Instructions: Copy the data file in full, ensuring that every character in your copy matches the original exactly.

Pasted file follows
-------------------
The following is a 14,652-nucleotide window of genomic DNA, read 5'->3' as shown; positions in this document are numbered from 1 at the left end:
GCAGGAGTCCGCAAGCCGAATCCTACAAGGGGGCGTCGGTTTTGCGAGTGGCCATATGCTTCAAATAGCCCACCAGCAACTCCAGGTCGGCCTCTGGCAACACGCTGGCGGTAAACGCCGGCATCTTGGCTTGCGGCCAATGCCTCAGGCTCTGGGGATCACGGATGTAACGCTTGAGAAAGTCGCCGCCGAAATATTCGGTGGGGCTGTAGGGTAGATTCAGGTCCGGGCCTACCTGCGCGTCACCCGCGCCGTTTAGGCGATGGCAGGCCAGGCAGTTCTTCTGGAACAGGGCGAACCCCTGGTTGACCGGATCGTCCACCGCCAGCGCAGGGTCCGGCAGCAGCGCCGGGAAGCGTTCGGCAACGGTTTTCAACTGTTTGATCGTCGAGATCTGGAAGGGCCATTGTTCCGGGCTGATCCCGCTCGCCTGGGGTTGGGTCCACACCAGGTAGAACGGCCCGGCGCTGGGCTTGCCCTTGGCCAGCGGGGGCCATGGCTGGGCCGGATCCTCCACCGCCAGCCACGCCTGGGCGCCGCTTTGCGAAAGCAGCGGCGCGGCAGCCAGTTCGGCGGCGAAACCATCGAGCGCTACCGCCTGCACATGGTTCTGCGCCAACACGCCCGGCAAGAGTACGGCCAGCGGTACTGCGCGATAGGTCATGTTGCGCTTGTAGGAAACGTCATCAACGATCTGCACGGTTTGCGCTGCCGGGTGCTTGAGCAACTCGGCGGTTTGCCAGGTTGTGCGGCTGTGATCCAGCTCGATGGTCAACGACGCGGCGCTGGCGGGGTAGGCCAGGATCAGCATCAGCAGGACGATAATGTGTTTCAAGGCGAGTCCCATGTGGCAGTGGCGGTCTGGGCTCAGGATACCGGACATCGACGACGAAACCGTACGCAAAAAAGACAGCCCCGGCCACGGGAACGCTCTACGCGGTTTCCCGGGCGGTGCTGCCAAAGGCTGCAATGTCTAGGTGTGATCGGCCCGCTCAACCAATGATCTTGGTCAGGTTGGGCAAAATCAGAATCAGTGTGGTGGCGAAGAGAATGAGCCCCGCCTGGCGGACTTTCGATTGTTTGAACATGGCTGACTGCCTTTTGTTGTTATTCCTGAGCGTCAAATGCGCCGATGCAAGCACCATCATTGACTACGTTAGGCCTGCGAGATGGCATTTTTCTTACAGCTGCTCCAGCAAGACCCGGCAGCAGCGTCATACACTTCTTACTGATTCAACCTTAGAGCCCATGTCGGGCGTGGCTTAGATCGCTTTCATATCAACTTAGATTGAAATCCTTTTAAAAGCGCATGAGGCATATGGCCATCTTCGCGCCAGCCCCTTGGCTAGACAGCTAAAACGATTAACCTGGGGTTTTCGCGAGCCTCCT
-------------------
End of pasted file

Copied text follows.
The following is a 14,652-nucleotide window of genomic DNA, read 5'->3' as shown; positions in this document are numbered from 1 at the left end:
GCAGGAGTCCGCAAGCCGAATCCTACAAGGGGGCGTCGGTTTTGCGAGTGGCCATATGCTTCAAATAGCCCACCAGCAACTCCAGGTCGGCCTCTGGCAACACGCTGGCGGTAAACGCCGGCATCTTGGCTTGCGGCCAATGCCTCAGGCTCTGGGGATCACGGATGTAACGCTTGAGAAAGTCGCCGCCGAAATATTCGGTGGGGCTGTAGGGTAGATTCAGGTCCGGGCCTACCTGCGCGTCACCCGCGCCGTTTAGGCGATGGCAGGCCAGGCAGTTCTTCTGGAACAGGGCGAACCCCTGGTTGACCGGATCGTCCACCGCCAGCGCAGGGTCCGGCAGCAGCGCCGGGAAGCGTTCGGCAACGGTTTTCAACTGTTTGATCGTCGAGATCTGGAAGGGCCATTGTTCCGGGCTGATCCCGCTCGCCTGGGGTTGGGTCCACACCAGGTAGAACGGCCCGGCGCTGGGCTTGCCCTTGGCCAGCGGGGGCCATGGCTGGGCCGGATCCTCCACCGCCAGCCACGCCTGGGCGCCGCTTTGCGAAAGCAGCGGCGCGGCAGCCAGTTCGGCGGCGAAACCATCGAGCGCTACCGCCTGCACATGGTTCTGCGCCAACACGCCCGGCAAGAGTACGGCCAGCGGTACTGCGCGATAGGTCATGTTGCGCTTGTAGGAAACGTCATCAACGATCTGCACGGTTTGCGCTGCCGGGTGCTTGAGCAACTCGGCGGTTTGCCAGGTTGTGCGGCTGTGATCCAGCTCGATGGTCAACGACGCGGCGCTGGCGGGGTAGGCCAGGATCAGCATCAGCAGGACGATAATGTGTTTCAAGGCGAGTCCCATGTGGCAGTGGCGGTCTGGGCTCAGGATACCGGACATCGACGACGAAACCGTACGCAAAAAAGACAGCCCCGGCCACGGGAACGCTCTACGCGGTTTCCCGGGCGGTGCTGCCAAAGGCTGCAATGTCTAGGTGTGATCGGCCCGCTCAACCAATGATCTTGGTCAGGTTGGGCAAAATCAGAATCAGTGTGGTGGCGAAGAGAATGAGCCCCGCCTGGCGGACTTTCGATTGTTTGAACATGGCTGACTGCCTTTTGTTGTTATTCCTGAGCGTCAAATGCGCCGATGCAAGCACCATCATTGACTACGTTAGGCCTGCGAGATGGCATTTTTCTTACAGCTGCTCCAGCAAGACCCGGCAGCAGCGTCATACACTTCTTACTGATTCAACCTTAGAGCCCATGTCGGGCGTGGCTTAGATCGCTTTCATATCAACTTAGATTGAAATCCTTTTAAAAGCGCATGAGGCATATGGCCATCTTCGCGCCAGCCCCTTGGCTAGACAGCTAAAACGATTAACCTGGGGTTTTCGCGAGCCTCCT